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Asia Unbound

CFR experts give their take on the cutting-edge issues emerging in Asia today.

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Showing posts for "Bangladesh"

Friday Asia Update: Five Stories From the Week of January 22, 2016

by Guest Blogger for Elizabeth C. Economy
Bacha-Khan-protest Civil society members take part in protest against the attack on Bacha Khan University at a demonstration in Peshawar, Pakistan, January 21, 2016. (Khuram Parvez/Reuters)

Rachel Brown, Lincoln Davidson, Ariella Rotenberg, Ayumi Teraoka, Gabriel Walker, and James West look at five stories from Asia this week.

1. Terrorists kill twenty-one in attack on Pakistani university. On Wednesday, gunmen stormed Bacha Khan University in Khyber Pakhtunkhwa’s Charsadda district, killing twenty-one people and injuring dozens more. Four attackers were killed in an hours-long gun battle with security guards, local police, and the army in the attempt to secure the campus. Read more »

The Top Ten Stories in South Asia, 2015

by Alyssa Ayres
Afghans listen to a radio broadcast run by the Islamic State militants, in the eastern city of Jalalabad, Afghanistan, on December 19, 2015. Islamic State militants in eastern Afghanistan have taken to the airwaves to win recruits as they try to build strength and replace the Taliban as the leading force in the Islamist insurgency. Officials have been increasingly concerned by the broadcasts, which encourage young people to find a sense of direction in the radical movement (Parwiz Parwiz/Reuters). Afghans listen to a radio broadcast run by the Islamic State militants, in the eastern city of Jalalabad, Afghanistan, on December 19, 2015. Islamic State militants in eastern Afghanistan have taken to the airwaves to win recruits as they try to build strength and replace the Taliban as the leading force in the Islamist insurgency. Officials have been increasingly concerned by the broadcasts, which encourage young people to find a sense of direction in the radical movement (Parwiz Parwiz/Reuters).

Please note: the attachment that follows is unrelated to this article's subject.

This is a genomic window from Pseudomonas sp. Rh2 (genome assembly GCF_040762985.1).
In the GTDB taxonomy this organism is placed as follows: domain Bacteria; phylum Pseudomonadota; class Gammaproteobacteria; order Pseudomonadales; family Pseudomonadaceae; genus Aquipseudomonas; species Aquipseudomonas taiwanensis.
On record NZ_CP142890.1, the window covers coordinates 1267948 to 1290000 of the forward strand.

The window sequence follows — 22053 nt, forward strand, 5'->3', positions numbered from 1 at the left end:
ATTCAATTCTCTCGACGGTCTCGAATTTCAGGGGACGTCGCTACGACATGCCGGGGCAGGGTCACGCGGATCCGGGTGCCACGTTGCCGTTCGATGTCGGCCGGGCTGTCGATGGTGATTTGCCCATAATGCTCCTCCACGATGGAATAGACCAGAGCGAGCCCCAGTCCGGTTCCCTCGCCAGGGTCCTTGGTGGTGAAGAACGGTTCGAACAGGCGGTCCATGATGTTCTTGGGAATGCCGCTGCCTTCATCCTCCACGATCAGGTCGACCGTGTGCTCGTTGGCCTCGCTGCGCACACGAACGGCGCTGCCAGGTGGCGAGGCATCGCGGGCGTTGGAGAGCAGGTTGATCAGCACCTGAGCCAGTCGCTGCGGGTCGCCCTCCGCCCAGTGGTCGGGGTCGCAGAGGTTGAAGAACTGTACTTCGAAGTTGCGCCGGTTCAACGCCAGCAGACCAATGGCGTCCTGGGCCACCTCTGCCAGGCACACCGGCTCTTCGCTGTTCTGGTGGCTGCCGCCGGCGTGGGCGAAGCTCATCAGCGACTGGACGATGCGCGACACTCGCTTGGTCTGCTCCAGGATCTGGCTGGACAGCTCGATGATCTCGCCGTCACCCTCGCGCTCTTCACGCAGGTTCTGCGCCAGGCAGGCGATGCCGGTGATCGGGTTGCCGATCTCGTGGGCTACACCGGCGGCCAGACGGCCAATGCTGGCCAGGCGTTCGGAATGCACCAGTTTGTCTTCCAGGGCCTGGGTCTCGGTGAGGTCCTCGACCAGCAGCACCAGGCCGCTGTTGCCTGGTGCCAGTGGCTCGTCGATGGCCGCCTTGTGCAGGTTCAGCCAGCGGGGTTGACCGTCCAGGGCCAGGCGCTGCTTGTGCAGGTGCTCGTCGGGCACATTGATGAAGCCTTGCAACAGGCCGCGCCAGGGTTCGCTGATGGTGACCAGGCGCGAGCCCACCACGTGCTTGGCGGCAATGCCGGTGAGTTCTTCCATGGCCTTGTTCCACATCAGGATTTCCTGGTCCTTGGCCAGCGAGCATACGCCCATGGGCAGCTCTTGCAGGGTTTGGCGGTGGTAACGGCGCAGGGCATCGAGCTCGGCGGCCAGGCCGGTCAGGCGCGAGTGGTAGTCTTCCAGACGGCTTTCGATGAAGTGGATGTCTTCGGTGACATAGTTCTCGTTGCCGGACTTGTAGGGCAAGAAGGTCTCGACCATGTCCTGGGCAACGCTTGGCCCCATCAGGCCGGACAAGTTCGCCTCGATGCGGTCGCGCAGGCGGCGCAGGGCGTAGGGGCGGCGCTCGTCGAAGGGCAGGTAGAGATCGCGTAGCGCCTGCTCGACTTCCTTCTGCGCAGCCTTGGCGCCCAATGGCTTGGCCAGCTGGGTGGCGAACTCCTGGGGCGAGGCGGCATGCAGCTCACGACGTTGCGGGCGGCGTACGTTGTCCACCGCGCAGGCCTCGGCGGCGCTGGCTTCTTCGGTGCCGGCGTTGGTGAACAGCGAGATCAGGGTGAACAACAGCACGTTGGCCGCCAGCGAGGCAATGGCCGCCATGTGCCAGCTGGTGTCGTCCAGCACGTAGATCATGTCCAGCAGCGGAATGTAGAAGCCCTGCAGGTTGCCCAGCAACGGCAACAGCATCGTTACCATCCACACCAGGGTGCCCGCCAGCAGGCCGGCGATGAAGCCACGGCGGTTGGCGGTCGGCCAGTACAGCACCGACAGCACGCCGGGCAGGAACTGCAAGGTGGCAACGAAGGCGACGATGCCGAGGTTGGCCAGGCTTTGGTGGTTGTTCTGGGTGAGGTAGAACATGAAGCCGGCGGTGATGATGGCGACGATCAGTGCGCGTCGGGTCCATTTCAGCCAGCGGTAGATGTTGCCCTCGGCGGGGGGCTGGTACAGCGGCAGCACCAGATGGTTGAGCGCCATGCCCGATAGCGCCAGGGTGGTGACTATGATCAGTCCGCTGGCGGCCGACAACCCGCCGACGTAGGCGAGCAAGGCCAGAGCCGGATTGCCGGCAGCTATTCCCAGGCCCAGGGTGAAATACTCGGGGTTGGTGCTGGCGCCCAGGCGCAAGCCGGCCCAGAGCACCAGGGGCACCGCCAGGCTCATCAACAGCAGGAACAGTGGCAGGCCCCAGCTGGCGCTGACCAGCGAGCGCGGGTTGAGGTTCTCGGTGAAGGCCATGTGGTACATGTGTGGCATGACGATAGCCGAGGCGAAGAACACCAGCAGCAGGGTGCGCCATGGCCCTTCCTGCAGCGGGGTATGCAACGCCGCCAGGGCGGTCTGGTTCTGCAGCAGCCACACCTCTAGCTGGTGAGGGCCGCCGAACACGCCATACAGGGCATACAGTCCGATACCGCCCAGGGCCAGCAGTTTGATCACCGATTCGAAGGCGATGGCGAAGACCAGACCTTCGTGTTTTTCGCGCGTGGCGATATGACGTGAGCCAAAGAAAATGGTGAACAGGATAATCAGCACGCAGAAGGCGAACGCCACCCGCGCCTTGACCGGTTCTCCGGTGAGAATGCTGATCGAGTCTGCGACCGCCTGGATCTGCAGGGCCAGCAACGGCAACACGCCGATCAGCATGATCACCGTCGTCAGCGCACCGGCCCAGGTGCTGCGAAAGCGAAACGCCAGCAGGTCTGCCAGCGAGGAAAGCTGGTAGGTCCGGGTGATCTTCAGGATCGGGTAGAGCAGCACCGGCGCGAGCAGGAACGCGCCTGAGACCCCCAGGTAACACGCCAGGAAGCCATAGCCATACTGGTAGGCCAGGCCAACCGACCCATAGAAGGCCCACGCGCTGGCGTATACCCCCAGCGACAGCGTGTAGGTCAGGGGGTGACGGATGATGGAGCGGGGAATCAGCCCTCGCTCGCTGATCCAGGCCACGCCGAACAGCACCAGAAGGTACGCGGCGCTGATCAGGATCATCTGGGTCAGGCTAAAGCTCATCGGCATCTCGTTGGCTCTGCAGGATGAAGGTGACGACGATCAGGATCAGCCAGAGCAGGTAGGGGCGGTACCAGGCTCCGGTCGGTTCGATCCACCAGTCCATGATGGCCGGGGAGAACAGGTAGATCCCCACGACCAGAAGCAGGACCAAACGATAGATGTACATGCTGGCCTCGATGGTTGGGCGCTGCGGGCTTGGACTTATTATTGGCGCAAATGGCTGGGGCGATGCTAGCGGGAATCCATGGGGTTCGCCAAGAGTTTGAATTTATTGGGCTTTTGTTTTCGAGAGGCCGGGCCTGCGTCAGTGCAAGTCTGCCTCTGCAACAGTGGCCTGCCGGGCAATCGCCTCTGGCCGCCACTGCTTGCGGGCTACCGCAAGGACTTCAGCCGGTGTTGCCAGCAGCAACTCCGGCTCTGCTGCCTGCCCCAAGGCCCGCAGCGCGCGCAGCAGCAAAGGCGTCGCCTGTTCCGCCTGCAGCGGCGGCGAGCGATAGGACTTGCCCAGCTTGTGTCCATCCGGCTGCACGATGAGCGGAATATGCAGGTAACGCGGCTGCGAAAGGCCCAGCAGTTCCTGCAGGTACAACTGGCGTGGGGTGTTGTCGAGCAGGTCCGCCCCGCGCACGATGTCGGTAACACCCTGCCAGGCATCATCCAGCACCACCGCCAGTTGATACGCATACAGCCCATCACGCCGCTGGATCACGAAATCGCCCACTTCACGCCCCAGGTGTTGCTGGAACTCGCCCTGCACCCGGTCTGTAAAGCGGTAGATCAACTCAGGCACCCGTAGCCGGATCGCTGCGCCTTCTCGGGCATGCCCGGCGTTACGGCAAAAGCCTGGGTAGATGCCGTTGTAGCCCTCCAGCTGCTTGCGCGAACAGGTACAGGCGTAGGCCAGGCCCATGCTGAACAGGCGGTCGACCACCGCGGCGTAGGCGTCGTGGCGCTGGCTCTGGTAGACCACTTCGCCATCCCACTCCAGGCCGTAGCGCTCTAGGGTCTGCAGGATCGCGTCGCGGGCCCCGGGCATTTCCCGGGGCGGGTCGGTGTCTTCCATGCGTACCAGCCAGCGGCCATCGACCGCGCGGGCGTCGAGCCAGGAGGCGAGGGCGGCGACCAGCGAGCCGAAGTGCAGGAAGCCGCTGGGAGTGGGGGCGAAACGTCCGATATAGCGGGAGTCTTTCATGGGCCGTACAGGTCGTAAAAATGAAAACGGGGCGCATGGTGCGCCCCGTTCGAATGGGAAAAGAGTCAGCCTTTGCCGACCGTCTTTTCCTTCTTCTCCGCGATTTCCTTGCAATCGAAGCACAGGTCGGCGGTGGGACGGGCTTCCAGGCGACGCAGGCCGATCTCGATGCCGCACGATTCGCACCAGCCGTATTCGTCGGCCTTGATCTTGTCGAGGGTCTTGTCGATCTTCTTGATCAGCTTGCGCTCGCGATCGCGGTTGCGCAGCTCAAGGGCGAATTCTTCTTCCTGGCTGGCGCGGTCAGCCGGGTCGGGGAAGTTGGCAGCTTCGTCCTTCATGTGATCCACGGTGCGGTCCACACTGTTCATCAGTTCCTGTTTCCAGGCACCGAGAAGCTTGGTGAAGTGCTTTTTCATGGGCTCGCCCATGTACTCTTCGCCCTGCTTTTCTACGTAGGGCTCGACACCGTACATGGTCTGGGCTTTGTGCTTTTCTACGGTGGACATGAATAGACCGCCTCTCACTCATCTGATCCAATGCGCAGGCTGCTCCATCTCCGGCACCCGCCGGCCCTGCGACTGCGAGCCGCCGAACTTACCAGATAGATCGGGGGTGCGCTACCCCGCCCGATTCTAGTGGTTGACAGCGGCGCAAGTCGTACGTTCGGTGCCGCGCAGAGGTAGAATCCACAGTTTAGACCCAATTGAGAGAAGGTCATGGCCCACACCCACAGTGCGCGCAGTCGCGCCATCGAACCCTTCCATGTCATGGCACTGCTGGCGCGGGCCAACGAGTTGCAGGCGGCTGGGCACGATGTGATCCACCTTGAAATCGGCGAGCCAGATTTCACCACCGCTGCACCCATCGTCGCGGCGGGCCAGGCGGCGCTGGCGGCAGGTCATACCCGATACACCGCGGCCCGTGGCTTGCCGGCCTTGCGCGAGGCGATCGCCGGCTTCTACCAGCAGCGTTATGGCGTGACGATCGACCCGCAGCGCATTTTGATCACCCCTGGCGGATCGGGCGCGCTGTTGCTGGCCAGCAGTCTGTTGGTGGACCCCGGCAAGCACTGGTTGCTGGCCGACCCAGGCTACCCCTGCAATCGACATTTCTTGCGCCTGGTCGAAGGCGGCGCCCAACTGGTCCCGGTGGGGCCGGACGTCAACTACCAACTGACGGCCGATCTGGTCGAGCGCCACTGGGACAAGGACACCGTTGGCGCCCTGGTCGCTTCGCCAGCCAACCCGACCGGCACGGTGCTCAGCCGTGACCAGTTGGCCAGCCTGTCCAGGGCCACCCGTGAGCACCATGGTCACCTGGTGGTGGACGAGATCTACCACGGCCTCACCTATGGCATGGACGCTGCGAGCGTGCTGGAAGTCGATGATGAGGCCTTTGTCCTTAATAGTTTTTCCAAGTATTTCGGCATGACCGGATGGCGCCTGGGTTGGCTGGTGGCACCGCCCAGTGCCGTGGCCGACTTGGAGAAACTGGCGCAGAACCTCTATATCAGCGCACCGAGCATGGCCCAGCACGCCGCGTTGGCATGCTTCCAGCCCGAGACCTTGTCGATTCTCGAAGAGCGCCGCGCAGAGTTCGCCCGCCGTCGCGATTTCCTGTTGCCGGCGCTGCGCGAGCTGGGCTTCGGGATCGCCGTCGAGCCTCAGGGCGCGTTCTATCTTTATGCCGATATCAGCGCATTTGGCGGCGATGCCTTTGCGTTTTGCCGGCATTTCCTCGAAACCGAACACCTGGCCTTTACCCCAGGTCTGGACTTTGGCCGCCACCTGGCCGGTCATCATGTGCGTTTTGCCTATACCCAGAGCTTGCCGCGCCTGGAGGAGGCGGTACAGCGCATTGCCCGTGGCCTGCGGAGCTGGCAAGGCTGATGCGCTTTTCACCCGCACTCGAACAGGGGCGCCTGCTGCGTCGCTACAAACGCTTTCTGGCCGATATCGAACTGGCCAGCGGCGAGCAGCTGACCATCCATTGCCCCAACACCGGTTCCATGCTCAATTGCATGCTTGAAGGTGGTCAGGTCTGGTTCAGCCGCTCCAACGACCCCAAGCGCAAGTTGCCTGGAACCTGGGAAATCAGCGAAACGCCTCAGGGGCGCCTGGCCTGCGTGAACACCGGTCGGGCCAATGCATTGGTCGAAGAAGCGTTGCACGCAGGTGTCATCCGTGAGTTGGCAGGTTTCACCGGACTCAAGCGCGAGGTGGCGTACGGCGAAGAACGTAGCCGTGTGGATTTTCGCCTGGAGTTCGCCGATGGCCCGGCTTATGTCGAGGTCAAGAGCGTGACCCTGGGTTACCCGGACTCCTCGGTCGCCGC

Each of the past two years, I’ve done a roundup of the developments and stories that mattered the most in South Asia. In 2014, India’s historic national election and the coming together of Afghanistan’s hard-won unity government topped my list. The year before, Indian women’s political activism, and Nawaz Sharif’s election in Pakistan’s first transfer of power from one civilian to another, were my top two picks. Looking back at those posts compared with the ten events I’ve selected for 2015, this year suggests a markedly less hopeful mood. The most chilling development has been the steady trickle of reports about the self-proclaimed Islamic State and its presence in the region, particularly in Afghanistan, border areas of Pakistan, and possibly in Bangladesh. Other developments in India, Nepal, Sri Lanka, and Maldives present a mixed picture of both progress and setbacks. Here is my selection of 2015’s most consequential stories in South Asia: Read more »

Fresh Upheavals in the South Asian Region

by Alyssa Ayres